Are bed linens an issue?

Assess bed linens for their impact on pressure ulcer development. Years ago, in nursing school students were required to make "foot pleats" at the bottom of the bed to ensure that the linens were not too tight there.

Both in practice and in theory, it made sense to do this to reduce pressure on the heels: If you envision a resident lying supine in a freshly made bed, the feet and heels are compressed to the bed by tight linens. Even if you don't make foot pleats, relieve pressure on the feet by loosening the sheets at the foot of the bed when assisting a resident back to bed or by using a foot cradle.

--Karen S. Clay, RN, BSN, CWCN

RELATED ARTICLE: Overpadding might mean planned neglect!

Many nursing home caregivers seem to think that if one underpad is good, then more must be better. In the midst of making wound rounds, I often find a resident with two or three underpads. This is a definite problem.

The reality: Only one pad is necessary. Subsequent pads usually overlap and pose issues with wrinkling and pressure from overlapped edges--which could lead to skin ulcers.

Caregivers sometimes defend this practice by explaining that a resident is a "heavy wetter." However, rarely is an elderly person so well hydrated that one brief or underpad cannot manage the amount of urine that could be present when routine rounds are being conducted. A more honest rationale is that the caregiver does not plan to do regular incontinence care and is worried that the bed will become wet and require a change of sheets.

If caregivers start their shifts by overpadding residents, they send a clear signal that they do not plan to provide incontinence care at frequent intervals. Caregivers who start their day this way are probably in the wrong business. Products today are designed to decrease caregiver time and provide better resident protection, so there is no reason to cut corners and perpetuate bad practices such as overpadding.

--Karen S. Clay, RN, BSN, CWCN

RELATED ARTICLE: Risk assessments you can use.

Nurses must automatically know which steps to put in place upon identifying a resident at high risk for a skin ulcer. They need to have access to effective policies and procedures, supplies for pressure relief and skin protection, and a clear understanding of their responsibility to locate high-risk patients.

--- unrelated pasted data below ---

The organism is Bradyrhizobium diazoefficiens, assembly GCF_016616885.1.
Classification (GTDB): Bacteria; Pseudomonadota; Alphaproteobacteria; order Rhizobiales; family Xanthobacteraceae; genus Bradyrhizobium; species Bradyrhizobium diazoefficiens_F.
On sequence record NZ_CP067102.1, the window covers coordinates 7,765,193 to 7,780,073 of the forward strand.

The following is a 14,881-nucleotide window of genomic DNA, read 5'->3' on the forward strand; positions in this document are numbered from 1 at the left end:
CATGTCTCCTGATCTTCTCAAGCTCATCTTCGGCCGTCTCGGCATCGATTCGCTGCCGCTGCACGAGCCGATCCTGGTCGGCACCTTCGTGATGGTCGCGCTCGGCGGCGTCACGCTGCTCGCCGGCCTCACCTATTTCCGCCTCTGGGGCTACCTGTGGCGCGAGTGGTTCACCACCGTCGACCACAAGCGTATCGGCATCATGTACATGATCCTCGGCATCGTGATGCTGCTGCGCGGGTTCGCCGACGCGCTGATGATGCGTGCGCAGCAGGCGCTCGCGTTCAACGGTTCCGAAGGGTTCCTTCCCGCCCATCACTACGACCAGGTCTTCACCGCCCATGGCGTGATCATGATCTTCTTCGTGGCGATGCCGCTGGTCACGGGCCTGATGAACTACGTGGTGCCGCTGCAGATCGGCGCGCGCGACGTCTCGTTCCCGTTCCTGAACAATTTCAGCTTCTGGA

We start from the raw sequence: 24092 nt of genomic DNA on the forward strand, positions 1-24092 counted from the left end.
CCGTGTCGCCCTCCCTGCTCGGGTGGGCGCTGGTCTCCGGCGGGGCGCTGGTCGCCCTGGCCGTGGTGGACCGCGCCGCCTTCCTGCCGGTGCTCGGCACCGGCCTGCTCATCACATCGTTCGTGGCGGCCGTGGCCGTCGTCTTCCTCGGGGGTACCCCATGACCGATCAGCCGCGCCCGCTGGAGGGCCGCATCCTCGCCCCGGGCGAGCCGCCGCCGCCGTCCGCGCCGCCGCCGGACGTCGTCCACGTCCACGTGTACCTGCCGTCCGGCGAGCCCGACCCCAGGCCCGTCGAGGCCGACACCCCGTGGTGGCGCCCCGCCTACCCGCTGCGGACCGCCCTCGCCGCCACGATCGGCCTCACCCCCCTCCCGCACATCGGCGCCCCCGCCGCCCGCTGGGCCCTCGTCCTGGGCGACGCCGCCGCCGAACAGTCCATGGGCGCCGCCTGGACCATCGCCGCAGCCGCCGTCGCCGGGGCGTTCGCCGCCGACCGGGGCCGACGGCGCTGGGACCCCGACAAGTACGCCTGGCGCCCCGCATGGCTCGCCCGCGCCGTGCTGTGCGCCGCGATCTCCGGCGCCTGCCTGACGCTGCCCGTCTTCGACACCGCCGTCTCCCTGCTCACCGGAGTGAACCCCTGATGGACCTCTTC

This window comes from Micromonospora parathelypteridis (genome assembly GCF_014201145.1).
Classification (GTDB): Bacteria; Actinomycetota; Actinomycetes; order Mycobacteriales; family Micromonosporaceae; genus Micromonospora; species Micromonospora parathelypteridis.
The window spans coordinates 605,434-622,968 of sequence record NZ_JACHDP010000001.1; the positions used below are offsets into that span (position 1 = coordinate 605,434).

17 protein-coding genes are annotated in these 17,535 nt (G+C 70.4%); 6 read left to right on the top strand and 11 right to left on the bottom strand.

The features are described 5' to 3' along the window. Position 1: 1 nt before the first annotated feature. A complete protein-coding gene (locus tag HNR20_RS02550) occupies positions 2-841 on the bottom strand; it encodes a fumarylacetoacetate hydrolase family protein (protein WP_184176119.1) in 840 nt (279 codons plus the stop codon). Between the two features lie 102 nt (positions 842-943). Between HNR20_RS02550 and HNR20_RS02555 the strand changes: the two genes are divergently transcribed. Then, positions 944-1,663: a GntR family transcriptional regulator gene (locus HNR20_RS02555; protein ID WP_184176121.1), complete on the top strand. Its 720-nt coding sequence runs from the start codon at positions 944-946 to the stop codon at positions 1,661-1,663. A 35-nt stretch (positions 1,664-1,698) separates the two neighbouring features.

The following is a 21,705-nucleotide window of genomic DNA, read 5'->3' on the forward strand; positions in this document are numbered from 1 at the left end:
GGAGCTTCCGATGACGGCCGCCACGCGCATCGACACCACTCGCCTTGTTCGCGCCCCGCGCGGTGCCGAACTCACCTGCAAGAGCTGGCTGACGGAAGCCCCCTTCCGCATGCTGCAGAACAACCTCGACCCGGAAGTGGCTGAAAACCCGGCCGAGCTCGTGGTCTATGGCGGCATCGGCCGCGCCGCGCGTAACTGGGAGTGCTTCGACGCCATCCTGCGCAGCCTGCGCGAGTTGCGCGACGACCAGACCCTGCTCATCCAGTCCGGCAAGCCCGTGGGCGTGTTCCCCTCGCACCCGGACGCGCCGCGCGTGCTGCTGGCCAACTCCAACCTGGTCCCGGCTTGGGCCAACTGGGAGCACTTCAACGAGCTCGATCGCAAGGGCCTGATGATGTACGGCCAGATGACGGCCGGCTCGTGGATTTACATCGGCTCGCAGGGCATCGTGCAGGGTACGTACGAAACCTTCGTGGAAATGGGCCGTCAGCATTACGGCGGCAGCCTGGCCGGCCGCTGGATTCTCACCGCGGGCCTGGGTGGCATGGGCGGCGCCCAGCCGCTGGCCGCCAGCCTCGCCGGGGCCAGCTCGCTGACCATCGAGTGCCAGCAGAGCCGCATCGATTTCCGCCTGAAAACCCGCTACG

"Doing a lot of risk assessment means doing risk assessment your staff can use," says Dr. Courtney Lyder, ND, GNP, FAAN, professor of nursing, internal medicine, and geriatrics at the University of Virginia in Charlottesville. "If they realize a resident is at high risk, they need to make sure, for example, the turning schedules meet that risk."

Nurses must determine the purpose of conducting an assessment and their follow-up responsibilities. Nursing management should convey the following:

* The expectations of staff conducting the risk assessment, which include identifying who is responsible for the first assessment and establishing a deadline for that assessment

* Facility protocol for high-risk residents

* The location of the necessary supplies

* Identification of staff who have access to supplies

* A permanent method of informing certified nursing assistants of their responsibilities when providing care to residents with pressure ulcers (e.g., repositioning the resident, using incontinence products, and providing pressure-relieving wheelchair cushions)

Risk assessment tools

The most widely used risk assessment tools in long-term care are the Braden and Norton scales. These scales query subsets of information that are assigned numerical ratings, which ultimately determine a resident's risk score/level. Clinical research supports the reliability and validity of both scales.

The Braden scale has six subscales that correspond to intensity and duration of pressure and tissue tolerance for pressure. Three subscales--sensory perception, mobility, and activity--address factors that expose the resident to intensity and duration of pressure. The remaining three--moisture, nutrition, and friction/sheer--address factors that affect tissue tolerance. Each subscale is ranked numerically, and the subscale scores are totaled to provide a final score. Total scores can range from six to 23; as the scores become lower, predicted risk rises.